This book is dedicated to the American soldier.

Without the devotion and sacrifice of each dogface, swabbie,
leatherneck, flyboy, and coastie
nothing would be as it is.

Cherish those alive, honor those departed.

 
_____________________________________________________________________________________

Author’s Note

The Wildebeest Effect

            While writing First Principles I was sometimes questioned as to my goal in undertaking this project.  The answer is fairly simple; my intent is to define square one, the place from which one launches any attempt at self-governance.  What I have often observed in the real world is the disconnection between the fundamentals of human nature and experience, and the results obtained when notions of idealistic governance overtake rationality.  None of us should deny the value of idealistic musings; all of us should when necessary recognize their improbability—and act accordingly.

            As I watch those elected to represent the citizenry I find that logic is sometimes present in their action or inaction, but common sense often is not.  I want to describe that rational manner of governance history has taught us but that now seems to be absent, mostly as a result of the effects of politics and the media. 

            Americans, in particular but not uniquely, have only a superficial comprehension of self-governance and the fundamentals of economics.  We understand democracy generally, but the object and workings of representative government and the free market on which it is based we grasp less well.

            This is in part the Wildebeest Effect.  The wildebeest is a large grazing animal that dominates the Serengeti Plain in eastern Africa .  They are counted in the millions and roam in herds large enough to stretch beyond the horizon.  But the wildebeest is fodder for the lion who hunts these massive beasts without fear of opposition or even confrontation.  The reason the victims are such easy prey, of course, is their inability to organize or communicate. They are picked off one by one as they ineffectually run from the predations of their adversary.  But, with the simplest turn of the smallest portion of the herd, and the stomping and stamping of the easily surrounded lion, the wildebeeste could almost effortlessly control their own destiny.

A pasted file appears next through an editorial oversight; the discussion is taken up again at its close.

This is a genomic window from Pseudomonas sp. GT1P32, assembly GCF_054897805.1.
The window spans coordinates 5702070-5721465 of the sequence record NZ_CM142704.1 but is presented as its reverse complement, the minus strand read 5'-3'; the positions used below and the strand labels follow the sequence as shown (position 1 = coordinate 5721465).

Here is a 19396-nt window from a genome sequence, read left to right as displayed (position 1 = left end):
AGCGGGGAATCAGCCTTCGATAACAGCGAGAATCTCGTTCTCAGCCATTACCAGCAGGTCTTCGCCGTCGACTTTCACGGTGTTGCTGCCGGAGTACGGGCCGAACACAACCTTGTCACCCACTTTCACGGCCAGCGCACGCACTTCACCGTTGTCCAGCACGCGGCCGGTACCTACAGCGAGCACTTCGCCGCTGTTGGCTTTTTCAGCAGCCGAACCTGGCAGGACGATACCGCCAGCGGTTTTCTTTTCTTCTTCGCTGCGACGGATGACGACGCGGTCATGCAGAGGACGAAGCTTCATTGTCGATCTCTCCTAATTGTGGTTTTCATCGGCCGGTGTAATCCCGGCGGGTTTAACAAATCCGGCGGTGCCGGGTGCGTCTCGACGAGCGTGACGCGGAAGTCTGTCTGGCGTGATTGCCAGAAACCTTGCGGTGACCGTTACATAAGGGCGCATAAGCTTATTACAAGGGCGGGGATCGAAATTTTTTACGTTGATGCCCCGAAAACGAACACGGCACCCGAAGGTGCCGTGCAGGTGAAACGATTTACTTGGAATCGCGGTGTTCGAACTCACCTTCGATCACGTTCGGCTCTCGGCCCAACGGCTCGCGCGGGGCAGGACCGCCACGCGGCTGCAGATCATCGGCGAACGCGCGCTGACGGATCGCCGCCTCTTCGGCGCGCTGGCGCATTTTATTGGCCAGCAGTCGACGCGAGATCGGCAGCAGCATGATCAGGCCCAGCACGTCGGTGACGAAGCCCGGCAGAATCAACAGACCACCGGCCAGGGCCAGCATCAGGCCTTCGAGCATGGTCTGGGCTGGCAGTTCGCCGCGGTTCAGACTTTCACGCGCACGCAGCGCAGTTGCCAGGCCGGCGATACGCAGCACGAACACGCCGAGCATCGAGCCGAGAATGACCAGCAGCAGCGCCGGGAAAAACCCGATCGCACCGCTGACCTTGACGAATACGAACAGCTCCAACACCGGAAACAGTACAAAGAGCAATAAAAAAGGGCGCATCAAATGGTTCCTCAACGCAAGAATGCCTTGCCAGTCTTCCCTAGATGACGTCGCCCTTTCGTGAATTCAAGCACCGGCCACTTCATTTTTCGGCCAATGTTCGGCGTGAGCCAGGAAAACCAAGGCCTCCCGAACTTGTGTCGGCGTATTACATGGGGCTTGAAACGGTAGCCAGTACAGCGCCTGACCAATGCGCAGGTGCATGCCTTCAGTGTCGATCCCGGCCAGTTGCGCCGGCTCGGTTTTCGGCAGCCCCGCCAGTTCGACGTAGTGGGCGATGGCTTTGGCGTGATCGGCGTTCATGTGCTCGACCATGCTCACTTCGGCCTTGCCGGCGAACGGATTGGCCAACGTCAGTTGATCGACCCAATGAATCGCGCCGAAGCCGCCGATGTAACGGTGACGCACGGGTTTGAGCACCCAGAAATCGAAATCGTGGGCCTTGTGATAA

The modern democratic electorate can be seen as the wildebeeste—literate of course, but wildebeeste nonetheless.  We are cowed by the

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theoretical insignificance of the individual,

comforted by the security of the herd, and ignorant of our own power.  We should not be: the system under which we operate is designed to take advantage of exactly that power by using the knowledge at each elector’s fingertips. 

            What this volume intends is to bring to the fore the common sense of self-governance that we knew so well in the past, and to encourage understanding of the simplicity of successful human interaction, of successful self-governance.  Creating the perfect society is hardly the goal for many relatively obvious reasons, but rediscovering a workable model of governing, and then executing that design is.  

            The wildebeeste should rule the African plain: the electorate should govern itself in a rational and just manner.  That the wildebeeste will not rise to that level is clear—nature has not endowed
them with either reason or courage.  The question remains: can and will the people refute their wildebeest existence in the modern era, will they take on the lions in the government mansions and turn them back hungry and defeated because with their power that is an easy thing to do?  Or will they trudge along in the hope that the lion won’t come to their door more than he already has; will they continue in failing to recall that the greatest fear of the elected is the massed will, and sense, of their constituents?